HTC Rhyme review
Colour is a rarity when it comes to HTC handsets, but there's always an exception to every rule. In HTC's case, the black sheep of its smartphone family is the HTC Rhyme, a metallic handset in a plum colour that's definitely not on our Pantone chart. It's also available in grey should you be feeling more staid.
It's also rather small if you compare it to HTC handsets like the HTC Sensation XL or the HTC Desire HD, but that's part of the thinking behind it. The phone comes complete with a cream case and matching accessories like a dock and earphones and is available on sub-£20 contracts, so is clearly intended for the fashion-conscious on a budget.
The 3.7-inch 480x800-pixel display bucks the current trend of bigger is better and for the sake of portability, it's welcome. The screen's still not small, though, and is perfectly fine for browsing the web or checking email.
As with most HTC handsets, the Rhyme feels well made, but the quality of materials doesn't blow you away as it does on phones such as the Motorola RAZR or Apple iPhone 4S. The supplied accessories do make it feel like a premium product, though - docks and leather cases are luxuries you would usually need to buy yourself. The supplied headphones don't sound spectacular but are certainly better than the kind usually bundled with handsets.
The HTC Rhyme is powered by a single-core 1GHz processor, and Android 2.3 Gingerbread can feel sluggish from time to time. Android runs much better on dual-core handsets, but the Rhyme is still a very usable inexpensive handset. The phone has the latest version of HTC's Sense user interface, so it's easy to use the phone to email and keep your various social networks updated.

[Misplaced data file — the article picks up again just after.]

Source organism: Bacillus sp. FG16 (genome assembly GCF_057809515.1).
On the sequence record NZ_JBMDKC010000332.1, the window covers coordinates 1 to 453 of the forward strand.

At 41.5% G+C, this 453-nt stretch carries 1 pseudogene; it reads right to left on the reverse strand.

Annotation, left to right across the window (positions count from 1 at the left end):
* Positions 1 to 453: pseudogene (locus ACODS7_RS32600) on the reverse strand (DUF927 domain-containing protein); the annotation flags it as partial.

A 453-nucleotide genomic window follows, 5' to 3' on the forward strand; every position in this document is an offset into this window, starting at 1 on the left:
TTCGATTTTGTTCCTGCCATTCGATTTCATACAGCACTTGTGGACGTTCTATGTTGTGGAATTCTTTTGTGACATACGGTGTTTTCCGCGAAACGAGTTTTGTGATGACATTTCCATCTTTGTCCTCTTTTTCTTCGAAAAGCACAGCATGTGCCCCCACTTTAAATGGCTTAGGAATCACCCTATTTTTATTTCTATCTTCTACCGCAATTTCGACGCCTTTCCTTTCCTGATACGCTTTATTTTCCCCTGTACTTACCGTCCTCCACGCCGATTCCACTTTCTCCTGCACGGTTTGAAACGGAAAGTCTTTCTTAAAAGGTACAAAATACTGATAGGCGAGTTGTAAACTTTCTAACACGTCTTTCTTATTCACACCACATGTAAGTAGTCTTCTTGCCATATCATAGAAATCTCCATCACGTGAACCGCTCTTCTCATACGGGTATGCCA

The phone's photo and video quality is reasonable. The 5-megapixel camera takes clear photos and the 720p video is above average, especially for an inexpensive phone. Image quality isn't up there with the iPhone 4S or the Galaxy S II but still good enough for snaps, short video clips and uploading to Twitter or Facebook. The camera has a number of effects to help improve your shots, including a neat depth of field tweak.
Besides the colour and accessories, there's really not a lot of difference between the Rhyme and other HTC offerings. The battery gave us nine and a half hours in our video playback test, which is about average, and will give you two days of use if you aren't constantly watching movies or playing games. Unlike with most HTC phones, the battery can't be replaced, unfortunately.
When you consider the HTC Rhyme comes with Android 2.3 and a selection of accessories, you realise the slightly underpowered smartphone is reasonable value. Unless you absolutely want the extra accessories or the purple casing, there are more exciting Android phones available for around this price, such as the Motorola Defy+.
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